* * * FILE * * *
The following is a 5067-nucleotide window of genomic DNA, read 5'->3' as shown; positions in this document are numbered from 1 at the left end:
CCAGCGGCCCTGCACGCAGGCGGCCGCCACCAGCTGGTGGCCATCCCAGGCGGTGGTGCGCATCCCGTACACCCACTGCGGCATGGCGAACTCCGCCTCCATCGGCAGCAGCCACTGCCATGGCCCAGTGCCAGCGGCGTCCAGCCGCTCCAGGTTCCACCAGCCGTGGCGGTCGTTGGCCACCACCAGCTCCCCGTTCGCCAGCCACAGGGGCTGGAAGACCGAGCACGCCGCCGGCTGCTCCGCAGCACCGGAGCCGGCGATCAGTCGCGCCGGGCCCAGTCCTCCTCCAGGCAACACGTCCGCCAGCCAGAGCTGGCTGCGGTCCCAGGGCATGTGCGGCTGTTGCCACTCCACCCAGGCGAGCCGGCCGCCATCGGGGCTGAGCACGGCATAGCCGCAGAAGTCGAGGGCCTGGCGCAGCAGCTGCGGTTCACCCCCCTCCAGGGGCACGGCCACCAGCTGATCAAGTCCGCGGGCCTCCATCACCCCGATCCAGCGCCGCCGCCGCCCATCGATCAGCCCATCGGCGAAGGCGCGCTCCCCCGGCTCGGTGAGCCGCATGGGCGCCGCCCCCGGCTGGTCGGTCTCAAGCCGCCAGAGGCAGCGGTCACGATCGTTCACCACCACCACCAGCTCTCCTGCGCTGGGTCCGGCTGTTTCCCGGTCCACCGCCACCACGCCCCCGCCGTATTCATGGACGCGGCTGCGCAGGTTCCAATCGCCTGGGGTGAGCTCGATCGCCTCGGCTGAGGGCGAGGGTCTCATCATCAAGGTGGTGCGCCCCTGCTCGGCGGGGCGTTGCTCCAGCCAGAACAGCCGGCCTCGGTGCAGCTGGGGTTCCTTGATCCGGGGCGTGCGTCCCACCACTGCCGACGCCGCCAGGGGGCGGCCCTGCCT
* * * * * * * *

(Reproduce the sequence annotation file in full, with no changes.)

The following is a 5067-nucleotide window of genomic DNA, read 5'->3' as shown; positions in this document are numbered from 1 at the left end:
CCAGCGGCCCTGCACGCAGGCGGCCGCCACCAGCTGGTGGCCATCCCAGGCGGTGGTGCGCATCCCGTACACCCACTGCGGCATGGCGAACTCCGCCTCCATCGGCAGCAGCCACTGCCATGGCCCAGTGCCAGCGGCGTCCAGCCGCTCCAGGTTCCACCAGCCGTGGCGGTCGTTGGCCACCACCAGCTCCCCGTTCGCCAGCCACAGGGGCTGGAAGACCGAGCACGCCGCCGGCTGCTCCGCAGCACCGGAGCCGGCGATCAGTCGCGCCGGGCCCAGTCCTCCTCCAGGCAACACGTCCGCCAGCCAGAGCTGGCTGCGGTCCCAGGGCATGTGCGGCTGTTGCCACTCCACCCAGGCGAGCCGGCCGCCATCGGGGCTGAGCACGGCATAGCCGCAGAAGTCGAGGGCCTGGCGCAGCAGCTGCGGTTCACCCCCCTCCAGGGGCACGGCCACCAGCTGATCAAGTCCGCGGGCCTCCATCACCCCGATCCAGCGCCGCCGCCGCCCATCGATCAGCCCATCGGCGAAGGCGCGCTCCCCCGGCTCGGTGAGCCGCATGGGCGCCGCCCCCGGCTGGTCGGTCTCAAGCCGCCAGAGGCAGCGGTCACGATCGTTCACCACCACCACCAGCTCTCCTGCGCTGGGTCCGGCTGTTTCCCGGTCCACCGCCACCACGCCCCCGCCGTATTCATGGACGCGGCTGCGCAGGTTCCAATCGCCTGGGGTGAGCTCGATCGCCTCGGCTGAGGGCGAGGGTCTCATCATCAAGGTGGTGCGCCCCTGCTCGGCGGGGCGTTGCTCCAGCCAGAACAGCCGGCCTCGGTGCAGCTGGGGTTCCTTGATCCGGGGCGTGCGTCCCACCACTGCCGACGCCGCCAGGGGGCGGCCCTGCCT